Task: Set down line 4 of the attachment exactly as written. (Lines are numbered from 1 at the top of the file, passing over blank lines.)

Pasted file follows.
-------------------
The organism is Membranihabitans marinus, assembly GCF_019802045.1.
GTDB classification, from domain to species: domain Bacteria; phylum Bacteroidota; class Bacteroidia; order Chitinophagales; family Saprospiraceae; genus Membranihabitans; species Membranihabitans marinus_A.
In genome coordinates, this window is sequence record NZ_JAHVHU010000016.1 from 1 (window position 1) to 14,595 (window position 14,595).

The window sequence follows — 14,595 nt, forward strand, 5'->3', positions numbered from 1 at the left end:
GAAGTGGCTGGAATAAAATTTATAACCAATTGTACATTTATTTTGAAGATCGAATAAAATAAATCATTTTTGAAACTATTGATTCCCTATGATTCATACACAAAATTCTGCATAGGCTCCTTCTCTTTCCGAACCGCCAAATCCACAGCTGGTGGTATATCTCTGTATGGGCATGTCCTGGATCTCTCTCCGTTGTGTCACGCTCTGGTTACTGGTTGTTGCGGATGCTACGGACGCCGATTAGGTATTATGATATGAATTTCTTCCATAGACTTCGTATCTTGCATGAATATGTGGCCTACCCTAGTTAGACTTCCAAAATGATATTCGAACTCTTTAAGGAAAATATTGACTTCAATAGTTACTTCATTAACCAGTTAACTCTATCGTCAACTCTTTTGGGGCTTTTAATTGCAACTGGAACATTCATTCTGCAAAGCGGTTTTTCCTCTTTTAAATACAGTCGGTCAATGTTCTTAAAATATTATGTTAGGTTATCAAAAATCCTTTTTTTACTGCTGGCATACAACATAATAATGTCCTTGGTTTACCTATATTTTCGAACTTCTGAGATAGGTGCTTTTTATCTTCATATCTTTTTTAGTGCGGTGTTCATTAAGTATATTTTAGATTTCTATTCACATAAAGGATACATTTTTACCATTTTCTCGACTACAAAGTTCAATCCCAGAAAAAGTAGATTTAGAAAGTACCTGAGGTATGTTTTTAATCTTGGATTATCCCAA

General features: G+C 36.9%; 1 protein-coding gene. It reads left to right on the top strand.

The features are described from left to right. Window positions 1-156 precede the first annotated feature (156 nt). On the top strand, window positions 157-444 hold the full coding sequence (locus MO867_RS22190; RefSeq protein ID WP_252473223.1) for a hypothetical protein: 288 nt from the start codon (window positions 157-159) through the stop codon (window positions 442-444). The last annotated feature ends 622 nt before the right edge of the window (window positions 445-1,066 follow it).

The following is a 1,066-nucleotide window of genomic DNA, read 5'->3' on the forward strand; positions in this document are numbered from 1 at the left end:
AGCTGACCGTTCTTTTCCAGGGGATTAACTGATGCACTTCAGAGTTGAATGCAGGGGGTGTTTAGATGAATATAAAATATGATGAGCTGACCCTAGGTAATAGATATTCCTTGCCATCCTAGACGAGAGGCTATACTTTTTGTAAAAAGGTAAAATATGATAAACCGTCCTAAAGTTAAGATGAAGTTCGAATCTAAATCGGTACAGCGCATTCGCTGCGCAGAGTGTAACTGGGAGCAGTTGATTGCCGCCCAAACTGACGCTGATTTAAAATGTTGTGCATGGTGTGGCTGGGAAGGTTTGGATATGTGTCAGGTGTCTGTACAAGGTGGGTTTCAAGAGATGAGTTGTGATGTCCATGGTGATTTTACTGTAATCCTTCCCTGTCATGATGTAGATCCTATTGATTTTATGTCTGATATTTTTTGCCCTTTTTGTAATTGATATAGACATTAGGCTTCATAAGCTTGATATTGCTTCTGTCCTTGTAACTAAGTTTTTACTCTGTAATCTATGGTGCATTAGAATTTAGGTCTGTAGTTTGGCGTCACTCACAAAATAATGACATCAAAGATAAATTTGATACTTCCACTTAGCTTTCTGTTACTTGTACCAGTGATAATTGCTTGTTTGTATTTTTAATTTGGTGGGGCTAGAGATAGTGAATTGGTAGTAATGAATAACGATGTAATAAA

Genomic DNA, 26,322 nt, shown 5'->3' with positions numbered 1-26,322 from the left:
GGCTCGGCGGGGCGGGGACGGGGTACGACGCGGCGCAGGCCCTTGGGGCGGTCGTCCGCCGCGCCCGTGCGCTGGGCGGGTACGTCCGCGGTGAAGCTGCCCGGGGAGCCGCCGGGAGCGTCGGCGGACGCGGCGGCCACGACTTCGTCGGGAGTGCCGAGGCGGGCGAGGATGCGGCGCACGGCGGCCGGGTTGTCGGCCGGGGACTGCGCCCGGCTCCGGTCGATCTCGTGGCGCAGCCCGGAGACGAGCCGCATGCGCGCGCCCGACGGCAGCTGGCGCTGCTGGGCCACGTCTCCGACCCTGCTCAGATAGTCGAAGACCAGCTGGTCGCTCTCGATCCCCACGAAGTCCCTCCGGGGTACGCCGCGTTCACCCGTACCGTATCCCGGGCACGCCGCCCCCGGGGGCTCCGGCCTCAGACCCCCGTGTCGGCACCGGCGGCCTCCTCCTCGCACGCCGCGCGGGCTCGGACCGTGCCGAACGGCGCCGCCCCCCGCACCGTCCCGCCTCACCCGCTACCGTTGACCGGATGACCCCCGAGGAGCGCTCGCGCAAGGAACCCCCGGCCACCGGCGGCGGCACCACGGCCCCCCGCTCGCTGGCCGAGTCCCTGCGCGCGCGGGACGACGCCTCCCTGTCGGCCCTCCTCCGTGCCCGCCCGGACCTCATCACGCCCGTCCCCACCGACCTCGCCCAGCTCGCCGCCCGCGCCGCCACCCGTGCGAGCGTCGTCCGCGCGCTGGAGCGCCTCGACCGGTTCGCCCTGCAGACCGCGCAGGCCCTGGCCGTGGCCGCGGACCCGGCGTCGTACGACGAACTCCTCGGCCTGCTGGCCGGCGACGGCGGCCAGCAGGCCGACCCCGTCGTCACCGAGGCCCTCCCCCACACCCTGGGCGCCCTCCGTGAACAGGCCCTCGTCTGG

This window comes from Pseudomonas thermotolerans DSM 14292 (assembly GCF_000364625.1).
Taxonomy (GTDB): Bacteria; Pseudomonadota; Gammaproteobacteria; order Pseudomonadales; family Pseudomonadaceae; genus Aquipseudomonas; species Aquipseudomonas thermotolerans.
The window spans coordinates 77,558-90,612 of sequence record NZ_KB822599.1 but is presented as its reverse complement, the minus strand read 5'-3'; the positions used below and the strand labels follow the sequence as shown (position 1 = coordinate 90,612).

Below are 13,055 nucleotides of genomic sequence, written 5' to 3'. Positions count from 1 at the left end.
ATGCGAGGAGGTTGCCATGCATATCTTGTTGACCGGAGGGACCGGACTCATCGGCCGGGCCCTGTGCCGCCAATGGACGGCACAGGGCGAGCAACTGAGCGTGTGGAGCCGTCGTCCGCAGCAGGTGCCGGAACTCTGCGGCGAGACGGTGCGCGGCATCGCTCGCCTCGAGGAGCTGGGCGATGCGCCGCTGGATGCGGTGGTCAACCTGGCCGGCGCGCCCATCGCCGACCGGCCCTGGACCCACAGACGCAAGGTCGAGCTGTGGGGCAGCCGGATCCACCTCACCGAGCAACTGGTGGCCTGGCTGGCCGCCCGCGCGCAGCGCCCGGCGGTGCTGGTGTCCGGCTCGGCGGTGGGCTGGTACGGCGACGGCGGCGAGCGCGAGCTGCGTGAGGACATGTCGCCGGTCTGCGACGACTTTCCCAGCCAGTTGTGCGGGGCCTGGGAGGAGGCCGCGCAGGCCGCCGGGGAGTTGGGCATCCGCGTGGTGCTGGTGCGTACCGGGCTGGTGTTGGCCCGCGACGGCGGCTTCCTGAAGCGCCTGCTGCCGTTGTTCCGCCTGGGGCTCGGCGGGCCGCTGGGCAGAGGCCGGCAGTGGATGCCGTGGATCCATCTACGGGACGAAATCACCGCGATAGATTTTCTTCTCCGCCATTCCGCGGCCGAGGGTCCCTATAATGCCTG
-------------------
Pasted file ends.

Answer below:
The window sequence follows — 14,595 nt, forward strand, 5'->3', positions numbered from 1 at the left end: